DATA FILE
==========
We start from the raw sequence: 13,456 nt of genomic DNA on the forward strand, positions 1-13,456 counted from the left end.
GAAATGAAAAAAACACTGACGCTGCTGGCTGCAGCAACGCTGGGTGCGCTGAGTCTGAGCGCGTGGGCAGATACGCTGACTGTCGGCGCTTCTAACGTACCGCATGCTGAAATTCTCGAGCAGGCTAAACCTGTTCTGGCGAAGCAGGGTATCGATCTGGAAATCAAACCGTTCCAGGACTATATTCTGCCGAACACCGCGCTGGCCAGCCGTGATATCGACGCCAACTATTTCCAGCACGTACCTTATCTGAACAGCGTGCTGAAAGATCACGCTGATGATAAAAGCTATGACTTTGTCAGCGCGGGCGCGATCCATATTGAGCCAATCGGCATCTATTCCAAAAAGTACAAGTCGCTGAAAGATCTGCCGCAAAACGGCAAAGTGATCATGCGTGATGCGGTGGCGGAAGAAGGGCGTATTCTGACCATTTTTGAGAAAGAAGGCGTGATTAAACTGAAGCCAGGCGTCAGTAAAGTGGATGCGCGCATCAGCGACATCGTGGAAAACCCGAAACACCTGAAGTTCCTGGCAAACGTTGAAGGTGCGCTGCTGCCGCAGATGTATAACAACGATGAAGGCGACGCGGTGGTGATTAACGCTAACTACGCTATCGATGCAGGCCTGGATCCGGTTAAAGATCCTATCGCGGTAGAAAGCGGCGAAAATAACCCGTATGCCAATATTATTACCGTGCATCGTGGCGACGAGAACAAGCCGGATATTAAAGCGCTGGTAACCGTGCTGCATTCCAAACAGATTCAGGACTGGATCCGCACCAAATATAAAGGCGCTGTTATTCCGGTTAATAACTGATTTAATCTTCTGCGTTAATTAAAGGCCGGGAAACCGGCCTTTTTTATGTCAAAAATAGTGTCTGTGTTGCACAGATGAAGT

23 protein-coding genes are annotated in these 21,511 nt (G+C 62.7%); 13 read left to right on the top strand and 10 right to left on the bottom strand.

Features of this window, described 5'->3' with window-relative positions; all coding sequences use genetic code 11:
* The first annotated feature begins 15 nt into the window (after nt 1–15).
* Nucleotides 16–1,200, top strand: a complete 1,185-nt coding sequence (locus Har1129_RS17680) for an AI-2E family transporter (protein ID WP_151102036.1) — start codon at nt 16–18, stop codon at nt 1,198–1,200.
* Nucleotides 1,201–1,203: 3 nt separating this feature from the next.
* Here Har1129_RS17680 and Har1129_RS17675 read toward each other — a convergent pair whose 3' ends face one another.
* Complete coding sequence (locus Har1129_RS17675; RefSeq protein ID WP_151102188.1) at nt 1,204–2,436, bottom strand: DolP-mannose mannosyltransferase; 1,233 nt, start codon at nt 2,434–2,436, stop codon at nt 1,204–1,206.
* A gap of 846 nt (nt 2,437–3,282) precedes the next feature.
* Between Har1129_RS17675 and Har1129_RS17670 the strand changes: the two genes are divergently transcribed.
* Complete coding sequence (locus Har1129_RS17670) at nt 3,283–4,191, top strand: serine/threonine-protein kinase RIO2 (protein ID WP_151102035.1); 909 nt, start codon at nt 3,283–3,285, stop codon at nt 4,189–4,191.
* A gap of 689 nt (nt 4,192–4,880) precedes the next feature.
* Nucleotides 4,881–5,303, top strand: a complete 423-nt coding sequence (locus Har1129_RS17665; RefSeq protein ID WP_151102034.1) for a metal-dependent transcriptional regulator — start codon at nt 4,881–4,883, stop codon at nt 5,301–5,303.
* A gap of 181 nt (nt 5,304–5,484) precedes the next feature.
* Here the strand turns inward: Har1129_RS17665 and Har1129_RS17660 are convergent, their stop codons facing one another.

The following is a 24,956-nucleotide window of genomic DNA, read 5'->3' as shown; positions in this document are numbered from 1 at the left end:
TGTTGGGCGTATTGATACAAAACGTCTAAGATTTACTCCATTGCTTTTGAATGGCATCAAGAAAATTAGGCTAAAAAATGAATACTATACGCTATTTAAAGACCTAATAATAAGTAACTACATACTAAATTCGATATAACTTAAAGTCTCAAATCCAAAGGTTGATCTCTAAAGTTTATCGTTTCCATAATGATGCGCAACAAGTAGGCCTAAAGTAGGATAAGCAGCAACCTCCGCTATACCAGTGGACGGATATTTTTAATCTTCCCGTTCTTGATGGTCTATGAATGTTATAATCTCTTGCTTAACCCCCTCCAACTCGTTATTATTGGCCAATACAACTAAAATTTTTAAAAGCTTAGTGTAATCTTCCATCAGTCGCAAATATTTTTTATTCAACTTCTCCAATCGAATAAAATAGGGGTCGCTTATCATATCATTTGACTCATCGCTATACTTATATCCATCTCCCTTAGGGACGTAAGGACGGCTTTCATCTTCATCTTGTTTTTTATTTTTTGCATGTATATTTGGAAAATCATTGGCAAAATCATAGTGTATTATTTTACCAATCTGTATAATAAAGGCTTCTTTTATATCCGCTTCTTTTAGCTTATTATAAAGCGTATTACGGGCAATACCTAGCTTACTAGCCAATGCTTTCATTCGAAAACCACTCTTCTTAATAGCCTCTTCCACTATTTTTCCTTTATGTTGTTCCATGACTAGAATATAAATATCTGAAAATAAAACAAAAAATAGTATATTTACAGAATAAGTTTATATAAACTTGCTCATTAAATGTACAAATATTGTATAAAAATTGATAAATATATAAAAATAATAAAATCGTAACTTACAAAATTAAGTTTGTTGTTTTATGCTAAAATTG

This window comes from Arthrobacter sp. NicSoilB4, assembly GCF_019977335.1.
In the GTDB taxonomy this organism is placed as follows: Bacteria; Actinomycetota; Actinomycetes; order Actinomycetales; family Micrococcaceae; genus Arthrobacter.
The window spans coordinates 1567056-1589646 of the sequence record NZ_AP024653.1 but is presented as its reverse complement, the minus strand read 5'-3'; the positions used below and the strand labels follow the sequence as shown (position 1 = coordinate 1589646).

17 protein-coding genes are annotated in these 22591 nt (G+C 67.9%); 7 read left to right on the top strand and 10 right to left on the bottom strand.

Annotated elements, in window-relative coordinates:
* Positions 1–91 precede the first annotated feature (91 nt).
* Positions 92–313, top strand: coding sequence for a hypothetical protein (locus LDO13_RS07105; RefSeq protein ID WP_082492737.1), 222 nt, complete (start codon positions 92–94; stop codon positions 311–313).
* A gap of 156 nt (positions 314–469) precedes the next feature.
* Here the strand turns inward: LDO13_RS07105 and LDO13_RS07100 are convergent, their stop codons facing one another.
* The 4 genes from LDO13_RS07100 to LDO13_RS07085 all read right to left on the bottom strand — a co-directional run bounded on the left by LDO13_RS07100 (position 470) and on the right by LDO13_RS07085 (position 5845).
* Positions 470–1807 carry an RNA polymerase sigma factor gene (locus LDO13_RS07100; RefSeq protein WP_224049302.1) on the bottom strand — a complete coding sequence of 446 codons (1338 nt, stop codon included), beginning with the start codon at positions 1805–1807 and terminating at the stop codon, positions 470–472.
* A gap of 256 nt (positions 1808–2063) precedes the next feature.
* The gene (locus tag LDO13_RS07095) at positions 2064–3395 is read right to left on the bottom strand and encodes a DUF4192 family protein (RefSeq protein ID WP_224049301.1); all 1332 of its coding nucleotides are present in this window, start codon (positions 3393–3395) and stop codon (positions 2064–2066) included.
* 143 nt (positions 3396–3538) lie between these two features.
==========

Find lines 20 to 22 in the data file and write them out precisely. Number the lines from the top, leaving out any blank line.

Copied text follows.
In the GTDB taxonomy this organism is placed as follows: Bacteria; Actinomycetota; Actinomycetes; order Actinomycetales; family Micrococcaceae; genus Arthrobacter.
The window spans coordinates 1567056-1589646 of the sequence record NZ_AP024653.1 but is presented as its reverse complement, the minus strand read 5'-3'; the positions used below and the strand labels follow the sequence as shown (position 1 = coordinate 1589646).

17 protein-coding genes are annotated in these 22591 nt (G+C 67.9%); 7 read left to right on the top strand and 10 right to left on the bottom strand.